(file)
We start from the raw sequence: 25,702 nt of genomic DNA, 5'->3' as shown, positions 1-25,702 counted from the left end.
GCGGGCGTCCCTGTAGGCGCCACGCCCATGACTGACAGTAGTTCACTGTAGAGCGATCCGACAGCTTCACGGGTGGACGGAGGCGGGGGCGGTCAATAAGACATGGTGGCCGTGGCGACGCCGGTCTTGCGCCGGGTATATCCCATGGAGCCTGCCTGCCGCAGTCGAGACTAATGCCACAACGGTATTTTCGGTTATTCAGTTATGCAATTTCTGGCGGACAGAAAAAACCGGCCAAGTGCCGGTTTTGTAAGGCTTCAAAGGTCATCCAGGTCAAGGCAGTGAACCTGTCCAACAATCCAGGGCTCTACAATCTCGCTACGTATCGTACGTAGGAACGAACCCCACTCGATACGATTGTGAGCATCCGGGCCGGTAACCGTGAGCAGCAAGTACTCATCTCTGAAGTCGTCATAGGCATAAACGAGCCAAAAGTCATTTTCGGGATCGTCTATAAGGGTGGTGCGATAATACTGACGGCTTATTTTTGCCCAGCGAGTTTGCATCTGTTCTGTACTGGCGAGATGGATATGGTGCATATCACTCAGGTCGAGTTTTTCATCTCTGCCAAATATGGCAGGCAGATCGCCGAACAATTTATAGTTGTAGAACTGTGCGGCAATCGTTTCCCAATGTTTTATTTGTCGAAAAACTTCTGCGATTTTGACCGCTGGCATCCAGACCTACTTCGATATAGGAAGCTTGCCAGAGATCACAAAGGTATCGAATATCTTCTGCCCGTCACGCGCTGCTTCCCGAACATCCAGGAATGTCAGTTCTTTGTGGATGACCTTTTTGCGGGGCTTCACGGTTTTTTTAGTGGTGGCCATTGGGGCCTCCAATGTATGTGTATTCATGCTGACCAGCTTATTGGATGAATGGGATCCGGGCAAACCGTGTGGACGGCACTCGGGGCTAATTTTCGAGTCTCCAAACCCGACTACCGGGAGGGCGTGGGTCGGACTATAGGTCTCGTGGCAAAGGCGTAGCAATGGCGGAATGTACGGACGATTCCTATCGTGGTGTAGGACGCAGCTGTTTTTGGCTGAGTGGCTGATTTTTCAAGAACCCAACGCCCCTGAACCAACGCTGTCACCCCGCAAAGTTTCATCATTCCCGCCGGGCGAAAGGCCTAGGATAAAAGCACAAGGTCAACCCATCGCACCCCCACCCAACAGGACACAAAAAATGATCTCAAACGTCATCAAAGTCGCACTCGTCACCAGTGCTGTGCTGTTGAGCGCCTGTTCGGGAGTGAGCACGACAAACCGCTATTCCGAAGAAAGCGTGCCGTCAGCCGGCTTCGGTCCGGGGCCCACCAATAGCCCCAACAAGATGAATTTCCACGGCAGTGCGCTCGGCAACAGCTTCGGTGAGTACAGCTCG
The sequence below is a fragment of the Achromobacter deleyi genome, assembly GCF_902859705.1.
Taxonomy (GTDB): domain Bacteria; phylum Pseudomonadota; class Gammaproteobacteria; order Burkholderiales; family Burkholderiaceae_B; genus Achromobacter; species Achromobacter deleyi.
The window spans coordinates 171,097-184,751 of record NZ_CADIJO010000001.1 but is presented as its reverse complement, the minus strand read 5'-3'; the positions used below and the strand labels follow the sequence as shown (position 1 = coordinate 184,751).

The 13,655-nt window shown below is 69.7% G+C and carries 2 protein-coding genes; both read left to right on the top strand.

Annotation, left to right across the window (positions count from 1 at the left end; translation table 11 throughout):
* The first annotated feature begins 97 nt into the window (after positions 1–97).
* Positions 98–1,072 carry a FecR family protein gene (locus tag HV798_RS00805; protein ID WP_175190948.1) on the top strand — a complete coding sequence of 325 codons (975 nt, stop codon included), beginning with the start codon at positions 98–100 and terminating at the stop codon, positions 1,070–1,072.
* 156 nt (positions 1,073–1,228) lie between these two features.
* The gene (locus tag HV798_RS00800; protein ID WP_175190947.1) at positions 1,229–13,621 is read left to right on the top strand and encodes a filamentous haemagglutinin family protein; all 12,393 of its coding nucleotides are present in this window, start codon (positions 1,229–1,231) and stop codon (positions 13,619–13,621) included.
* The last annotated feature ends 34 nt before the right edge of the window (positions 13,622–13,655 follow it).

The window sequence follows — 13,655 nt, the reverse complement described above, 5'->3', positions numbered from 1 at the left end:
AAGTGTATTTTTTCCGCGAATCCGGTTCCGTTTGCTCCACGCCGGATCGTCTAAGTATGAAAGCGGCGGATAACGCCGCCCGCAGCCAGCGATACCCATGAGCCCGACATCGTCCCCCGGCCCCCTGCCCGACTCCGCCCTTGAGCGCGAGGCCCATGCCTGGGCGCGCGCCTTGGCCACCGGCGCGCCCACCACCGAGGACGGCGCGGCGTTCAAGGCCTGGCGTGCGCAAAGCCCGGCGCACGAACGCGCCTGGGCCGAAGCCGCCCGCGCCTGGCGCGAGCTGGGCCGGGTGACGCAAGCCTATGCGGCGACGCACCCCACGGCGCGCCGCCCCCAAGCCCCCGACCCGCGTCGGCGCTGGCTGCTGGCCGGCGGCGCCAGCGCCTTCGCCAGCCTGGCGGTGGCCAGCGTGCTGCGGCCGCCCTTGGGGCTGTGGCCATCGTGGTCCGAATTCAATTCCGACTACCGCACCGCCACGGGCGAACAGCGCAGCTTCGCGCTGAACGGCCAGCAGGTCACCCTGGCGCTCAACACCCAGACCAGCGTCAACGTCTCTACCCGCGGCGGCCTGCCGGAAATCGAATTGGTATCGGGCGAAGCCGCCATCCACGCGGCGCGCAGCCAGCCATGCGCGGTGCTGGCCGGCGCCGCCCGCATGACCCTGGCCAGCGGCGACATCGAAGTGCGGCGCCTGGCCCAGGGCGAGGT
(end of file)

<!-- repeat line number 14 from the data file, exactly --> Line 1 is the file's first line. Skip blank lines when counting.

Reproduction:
AAGTGTATTTTTTCCGCGAATCCGGTTCCGTTTGCTCCACGCCGGATCGTCTAAGTATGAAAGCGGCGGATAACGCCGCCCGCAGCCAGCGATACCCATGAGCCCGACATCGTCCCCCGGCCCCCTGCCCGACTCCGCCCTTGAGCGCGAGGCCCATGCCTGGGCGCGCGCCTTGGCCACCGGCGCGCCCACCACCGAGGACGGCGCGGCGTTCAAGGCCTGGCGTGCGCAAAGCCCGGCGCACGAACGCGCCTGGGCCGAAGCCGCCCGCGCCTGGCGCGAGCTGGGCCGGGTGACGCAAGCCTATGCGGCGACGCACCCCACGGCGCGCCGCCCCCAAGCCCCCGACCCGCGTCGGCGCTGGCTGCTGGCCGGCGGCGCCAGCGCCTTCGCCAGCCTGGCGGTGGCCAGCGTGCTGCGGCCGCCCTTGGGGCTGTGGCCATCGTGGTCCGAATTCAATTCCGACTACCGCACCGCCACGGGCGAACAGCGCAGCTTCGCGCTGAACGGCCAGCAGGTCACCCTGGCGCTCAACACCCAGACCAGCGTCAACGTCTCTACCCGCGGCGGCCTGCCGGAAATCGAATTGGTATCGGGCGAAGCCGCCATCCACGCGGCGCGCAGCCAGCCATGCGCGGTGCTGGCCGGCGCCGCCCGCATGACCCTGGCCAGCGGCGACATCGAAGTGCGGCGCCTGGCCCAGGGCGAGGT